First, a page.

As you rest your body on your ski poles looking down at your skis while waiting in the chairlift line, you probably were thinking about a variety of things like what to eat for lunch or maybe which trail you want to head down.

But have you ever looked down and considered remounting your skis?

The art of remounting skis involves removing the ski bindings, plugging up the holes and remounting a new set of bindings (or the old ones) in a different position. If you haven’t considered it, you certainly are not alone, but there are some great benefits to remounting skis.

Everything you’ve questioned about remounting your skis:

remounting skis
Skis Being Remounted

What are the big benefits of remounting your skis? 

  • A ski that is too stable and hard to turn can be corrected by remounting into a more forward position to make turning easier.
  • A ski that is too responsive can be remounted further back for more stability.
  • If you’re a powder skier and not finding enough flotation, moving the bindings rearward will offer greater float.

Kids Skis: We love watching our kids grow but that also means that they’re feet grow with them. But just because their feet grow doesn’t mean they need new skis. Sometimes a simple adjustment to the bindings will accommodate a boot one size larger but anything beyond that will require that you remount the skis – beats buying a whole new pair of sticks, right?

Used Skis: If you purchase a pair of used skis, you can have them remounted to accommodate your boot size.

Are there downsides to remounting skis?

No. Well, not really. As long as they are remounted correctly, there is no downside.

Can I remount my skis on my own?

You can BUT we highly, highly, highly, highly recommend that you DO NOT! While the process itself seems somewhat simple, a trained and certified professional will know how and where to drill the new holes, fill in used holes and perform a full safety check.

Again, do not do this on your own.

Doesn’t remounting mean my skis will have holes in them?

Wherever you take your skis to be remounted, they will fill in the holes.

It’s common for them to use plugs, epoxies or glue. While there is some debate as to the best method, we believe ABS Plugs work best. These plugs are flexible, durable and won’t become stiff or brittle in low temperatures.

ABS Plugs ensure that the holes are filled completely and remain waterproof. This is important! Holes not filled correctly can offer a whole host of problems. Core rot to a water-logged wood or foam core to even freezing water swelling up the interior of the ski can be some of the major problems with holes not being filled correctly.

Is remounting common?

Remounting skis are more common with kids and teenagers due to their growing feet but it’s not very common with adults.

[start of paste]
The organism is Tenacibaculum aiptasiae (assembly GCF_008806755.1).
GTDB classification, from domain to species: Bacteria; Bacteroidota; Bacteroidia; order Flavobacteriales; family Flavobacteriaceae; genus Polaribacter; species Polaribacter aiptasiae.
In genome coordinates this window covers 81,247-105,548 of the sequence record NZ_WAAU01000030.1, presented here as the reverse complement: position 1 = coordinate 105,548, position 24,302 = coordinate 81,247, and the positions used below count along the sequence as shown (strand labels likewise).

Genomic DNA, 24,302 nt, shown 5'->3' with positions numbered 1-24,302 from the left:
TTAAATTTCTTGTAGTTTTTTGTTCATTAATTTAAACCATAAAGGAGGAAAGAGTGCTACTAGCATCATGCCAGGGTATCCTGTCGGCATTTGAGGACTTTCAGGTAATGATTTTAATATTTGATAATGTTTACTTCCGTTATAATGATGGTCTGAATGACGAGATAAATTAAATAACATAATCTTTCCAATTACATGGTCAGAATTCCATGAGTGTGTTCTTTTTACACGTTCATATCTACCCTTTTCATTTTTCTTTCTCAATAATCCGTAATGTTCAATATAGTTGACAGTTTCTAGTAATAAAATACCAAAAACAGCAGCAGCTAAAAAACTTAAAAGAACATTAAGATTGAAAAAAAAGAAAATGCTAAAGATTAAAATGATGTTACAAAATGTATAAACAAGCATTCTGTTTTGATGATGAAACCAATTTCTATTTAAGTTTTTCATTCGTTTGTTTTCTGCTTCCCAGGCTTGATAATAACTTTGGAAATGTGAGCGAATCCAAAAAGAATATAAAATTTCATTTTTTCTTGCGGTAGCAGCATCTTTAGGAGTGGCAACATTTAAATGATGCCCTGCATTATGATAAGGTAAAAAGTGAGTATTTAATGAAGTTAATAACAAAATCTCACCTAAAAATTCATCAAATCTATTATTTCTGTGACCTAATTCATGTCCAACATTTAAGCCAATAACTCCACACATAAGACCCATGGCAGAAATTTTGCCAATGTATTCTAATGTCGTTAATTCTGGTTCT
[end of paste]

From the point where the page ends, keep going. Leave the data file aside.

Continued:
Remounted Skis

How many times can I remount my skis?

You can remount skis as many times as you want however your skis only have so much space on them.

In order to keep the integrity of the skis intact, a professional will ensure that there is the required 1cm from the center of one hole to another. Anything closer than 1cm will increase the likelihood of the screws coming out.

I hope this provided you with all the information you need on creating a decision on whether it’s best to remount your skis. Just remember that if you decide to remount your skis that you have them done professionally.

Happy Skiing!

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19 Comments on FAQs About Remounting Your Skis

  1. Vitor Mota
    December 3, 2017 at 7:36 pm (5 years ago)

    Hello i have a pair o f brand new, elan vidia exar 2014 model, but the bindings are missing, the previous owner lost it but the skis still remain a rail binding where the bindings would fit. I can’t figure whats the correct binding to fit in the rail.
    i have some photos.
    anyone can help me?

    • Kate Jurcak
      December 4, 2017 at 8:48 am (5 years ago)

      Hey there! Our ski specialist Adam will be here in about 45 minutes. I will give him your email and he will be in contact with you sometime today 🙂

    • Adam Prisciandaro
      June 13, 2018 at 10:31 am (4 years ago)

      Finding a system binding when not purchased with the ski is nearly impossible. You may want to check ebay for a used ski with the binding, then pirate the binding off of that ski.

  2. San
    June 12, 2018 at 5:18 pm (4 years ago)

    I’m thinking of buying used skis. Do I have to consider the ski’s binding position if I don’t want to re-mount the bindings? Suppose if I wear size 8 boots, but the skis I’m looking at had a user who wore size 10.5 boots. I understand I’ll have to adjust the bindings to fit my boots, but are the bindings automatically in the correct position or is it likely they will have to be repositioned? Assume the size 10.5 skier and size 8 skiier are identical skiiers in terms of skill.

    • Adam Prisciandaro
      June 13, 2018 at 10:29 am (4 years ago)

      Typically you can adjust a binding one size larger or smaller without having to re-drill the binding. If you are moving two sizes the binding will most likely need to be remounted. You can drill a ski up to 3 times without compromising the integrity of the ski.

  3. Paul
    September 13, 2018 at 5:54 am (4 years ago)

    Hi, I recently bought a pair of Blizzard Brahmas and a set of Marker Jester bindings. The shop mounted them for me but they didn’t use any glue in the holes. I’m considering remounting the bindings into the same holes with wood glue to prevent water getting into the wood core. I’d like some expert advice on whether this is necessary or would the process potentially weaken the holes? Thanks in advance 🙂

    • Brendan Michell
      October 17, 2018 at 3:21 pm (4 years ago)

      It is not necessary to use glue, although it does help a lot with waterproofing and keeping the screws in the skis. If you feel comfortable, you can normally just back the screws out, use some wood glue, and put them back in. You must be extremely careful reinstalling, because you can damage the holes. I would recommend going back to the shop and having them do it for you, just in case.